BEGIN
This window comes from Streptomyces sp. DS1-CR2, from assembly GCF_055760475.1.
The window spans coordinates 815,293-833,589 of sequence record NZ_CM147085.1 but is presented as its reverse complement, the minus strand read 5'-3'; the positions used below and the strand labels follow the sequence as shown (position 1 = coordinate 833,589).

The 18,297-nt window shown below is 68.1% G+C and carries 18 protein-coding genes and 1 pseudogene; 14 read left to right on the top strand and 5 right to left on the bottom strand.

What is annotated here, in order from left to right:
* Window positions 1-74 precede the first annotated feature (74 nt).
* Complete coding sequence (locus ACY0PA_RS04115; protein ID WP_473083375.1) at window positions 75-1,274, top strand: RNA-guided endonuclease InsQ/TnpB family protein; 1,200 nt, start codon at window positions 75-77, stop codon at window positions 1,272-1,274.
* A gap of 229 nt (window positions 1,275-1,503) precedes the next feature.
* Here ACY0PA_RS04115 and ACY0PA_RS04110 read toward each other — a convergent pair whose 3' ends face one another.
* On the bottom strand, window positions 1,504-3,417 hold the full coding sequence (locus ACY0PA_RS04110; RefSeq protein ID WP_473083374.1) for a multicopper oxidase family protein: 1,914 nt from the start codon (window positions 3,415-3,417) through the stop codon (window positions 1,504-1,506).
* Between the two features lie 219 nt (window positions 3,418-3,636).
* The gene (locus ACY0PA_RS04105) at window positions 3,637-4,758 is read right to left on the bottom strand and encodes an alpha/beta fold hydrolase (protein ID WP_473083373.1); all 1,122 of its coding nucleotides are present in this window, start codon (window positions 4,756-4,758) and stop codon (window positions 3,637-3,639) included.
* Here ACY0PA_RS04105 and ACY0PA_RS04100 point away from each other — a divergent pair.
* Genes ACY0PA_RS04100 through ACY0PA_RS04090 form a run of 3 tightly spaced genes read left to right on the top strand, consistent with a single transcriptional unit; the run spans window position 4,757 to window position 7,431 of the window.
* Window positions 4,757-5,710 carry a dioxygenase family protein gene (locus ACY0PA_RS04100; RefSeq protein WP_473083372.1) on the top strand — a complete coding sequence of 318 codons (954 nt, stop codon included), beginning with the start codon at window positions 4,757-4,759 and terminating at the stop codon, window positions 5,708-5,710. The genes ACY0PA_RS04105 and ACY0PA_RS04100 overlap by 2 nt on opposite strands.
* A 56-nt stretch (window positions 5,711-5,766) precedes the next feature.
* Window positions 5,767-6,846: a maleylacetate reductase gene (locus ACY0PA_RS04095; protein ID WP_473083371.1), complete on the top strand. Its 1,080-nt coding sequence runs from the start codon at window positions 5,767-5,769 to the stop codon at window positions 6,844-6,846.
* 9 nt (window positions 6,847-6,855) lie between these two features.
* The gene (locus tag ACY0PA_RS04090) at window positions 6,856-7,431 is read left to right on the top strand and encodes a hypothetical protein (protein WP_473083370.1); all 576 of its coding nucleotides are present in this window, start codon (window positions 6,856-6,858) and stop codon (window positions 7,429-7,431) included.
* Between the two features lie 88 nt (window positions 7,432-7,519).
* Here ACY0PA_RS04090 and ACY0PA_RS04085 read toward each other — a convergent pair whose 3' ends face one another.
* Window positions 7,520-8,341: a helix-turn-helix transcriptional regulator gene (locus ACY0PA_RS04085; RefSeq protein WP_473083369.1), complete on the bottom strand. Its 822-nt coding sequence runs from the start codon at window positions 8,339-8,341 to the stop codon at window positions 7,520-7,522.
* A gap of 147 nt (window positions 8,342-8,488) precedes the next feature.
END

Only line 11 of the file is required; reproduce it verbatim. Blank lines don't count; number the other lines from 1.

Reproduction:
* The gene (locus ACY0PA_RS04105) at window positions 3,637-4,758 is read right to left on the bottom strand and encodes an alpha/beta fold hydrolase (protein ID WP_473083373.1); all 1,122 of its coding nucleotides are present in this window, start codon (window positions 4,756-4,758) and stop codon (window positions 3,637-3,639) included.